Chief Scout of the World
Robert Baden-Powell, (February 22, 1857 - January 8, 1941), British Army General, writer and founder of the world-wide Scouting Movement was the sixth of eight sons amongst a family of ten children.
His father, the Reverend Professor Baden Powell was Savilian Professor of Geometry (established in 1619) at Oxford University and Church of England priest, and his third wife, Henrietta Grace Smyth, eldest daughter of Admiral William Henry Smyth.
Reverend Professor Baden Powell died in 1860.
His widow legally styled the family name Baden-Powell by Royal License on 30 April 1902 to identify her children with her late husband's fame, and to set her own children apart from their half-siblings.
Robert Baden-Powell was educated at Charterhouse School, one of England's historic schools, founded by Thomas Sutton, an English civil servant and businessman, in 1611.
Other famous pupils who studied at Charterhouse School include:
*Roger Williams (1603 - 1683).
Founded the colony of Providence in present-day Rhode Island, U.S. in 1636 U.S.
*Joseph Addison (1672 – 1719).
English essayist, poet, and dramatist, who was a leading contributor to and guiding spirit of the periodicals The Tatler and The Spectator.
*Sir Richard Steele (1672 – 1729).
Irish writer, playwright, politician and co-founder, with his friend Joseph Addison, the magazine The Spectator.
*John Wesley (1703 – 1791).
English cleric, theologian, and evangelist who was a leader of a revival movement within the Church of England known as Methodism.
*Sir William Blackstone (1723 – 1780).
English jurist, judge and Tory politician of the 18th century.
*William Makepeace Thackeray (1811 - 1863).
(British novelist, author and illustrator).
Robert Baden-Powell was commissioned into the 13th Hussars (cavalry regiment of the British Army established in 1715) and served in India, Afghanistan and South Africa from 1876 until 1910.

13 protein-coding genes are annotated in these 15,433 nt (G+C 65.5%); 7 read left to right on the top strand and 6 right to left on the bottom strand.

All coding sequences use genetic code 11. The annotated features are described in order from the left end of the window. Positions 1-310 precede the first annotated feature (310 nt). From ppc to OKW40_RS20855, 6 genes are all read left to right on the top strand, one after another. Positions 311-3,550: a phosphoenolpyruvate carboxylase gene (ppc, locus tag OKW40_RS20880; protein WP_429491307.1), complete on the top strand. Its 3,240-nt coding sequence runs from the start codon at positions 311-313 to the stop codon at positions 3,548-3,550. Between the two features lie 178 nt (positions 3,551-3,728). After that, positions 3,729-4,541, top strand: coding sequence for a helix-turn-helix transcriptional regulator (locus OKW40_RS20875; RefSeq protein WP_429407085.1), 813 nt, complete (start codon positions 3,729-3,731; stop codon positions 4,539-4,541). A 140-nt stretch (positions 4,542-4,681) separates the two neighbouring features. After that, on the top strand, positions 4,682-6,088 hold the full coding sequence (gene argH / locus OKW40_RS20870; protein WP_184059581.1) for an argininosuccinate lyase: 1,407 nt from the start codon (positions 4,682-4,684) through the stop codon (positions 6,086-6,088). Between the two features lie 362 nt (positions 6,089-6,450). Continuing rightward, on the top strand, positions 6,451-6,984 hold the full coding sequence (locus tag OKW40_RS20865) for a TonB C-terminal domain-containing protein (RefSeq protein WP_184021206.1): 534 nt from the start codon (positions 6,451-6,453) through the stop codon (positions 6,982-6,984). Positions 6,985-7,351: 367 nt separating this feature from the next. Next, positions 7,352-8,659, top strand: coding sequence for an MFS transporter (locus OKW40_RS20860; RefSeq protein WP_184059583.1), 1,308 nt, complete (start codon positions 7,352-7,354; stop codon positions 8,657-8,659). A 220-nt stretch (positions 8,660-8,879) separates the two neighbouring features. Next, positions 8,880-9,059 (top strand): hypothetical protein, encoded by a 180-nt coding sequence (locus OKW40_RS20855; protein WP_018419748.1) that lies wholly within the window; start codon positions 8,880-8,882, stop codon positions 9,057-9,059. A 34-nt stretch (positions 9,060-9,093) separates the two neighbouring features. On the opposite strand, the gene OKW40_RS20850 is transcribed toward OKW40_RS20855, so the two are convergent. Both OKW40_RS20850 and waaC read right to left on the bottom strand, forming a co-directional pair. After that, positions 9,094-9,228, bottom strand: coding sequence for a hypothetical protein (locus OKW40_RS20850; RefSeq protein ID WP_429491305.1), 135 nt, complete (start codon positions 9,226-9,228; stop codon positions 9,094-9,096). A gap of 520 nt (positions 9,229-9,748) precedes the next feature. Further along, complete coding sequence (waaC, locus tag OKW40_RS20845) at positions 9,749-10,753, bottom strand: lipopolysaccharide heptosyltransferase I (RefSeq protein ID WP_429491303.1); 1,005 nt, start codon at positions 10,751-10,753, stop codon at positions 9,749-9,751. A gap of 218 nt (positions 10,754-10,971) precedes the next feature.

He became a national hero during the Second Boer War (11 October 1899 – 31 May 1902) in South Africa, when he successfully commanded the defense of Mafeking (now called Mafikeng) for 217 days with a force of 2,000 against a Boer force of about 5,000 men.
During the Siege of Mafeking, Baden-Powell noted how young boys were useful in carrying messages for the soldiers so, when he returned home, he put his Scouting experiences with the British Army into a military, training manual for young boys titled Aids of Scouting.
This manual became the inspiration for the beginning of the Scouting Movement.
Robert Baden-Powell came home to Britain in 1903, a hero.
His book, Aids of Scouting had become a best-seller and was being promoted by teachers and youth organizations, including Charlotte Mason's House of Education for peace-time work.
Other books authored by him for military and scout training during his African years of service, were also read by boys.
He also discovered that boys and girls were wearing little button-hole pictures of him in his broad-brimmed "scout" hat.
*1907 (1st of August)
Robert Baden-Powell led an experimental camp on this day with twenty boys on Brownsea Island where they set up tents, cooked their own food and learned useful skills of life through his ideas.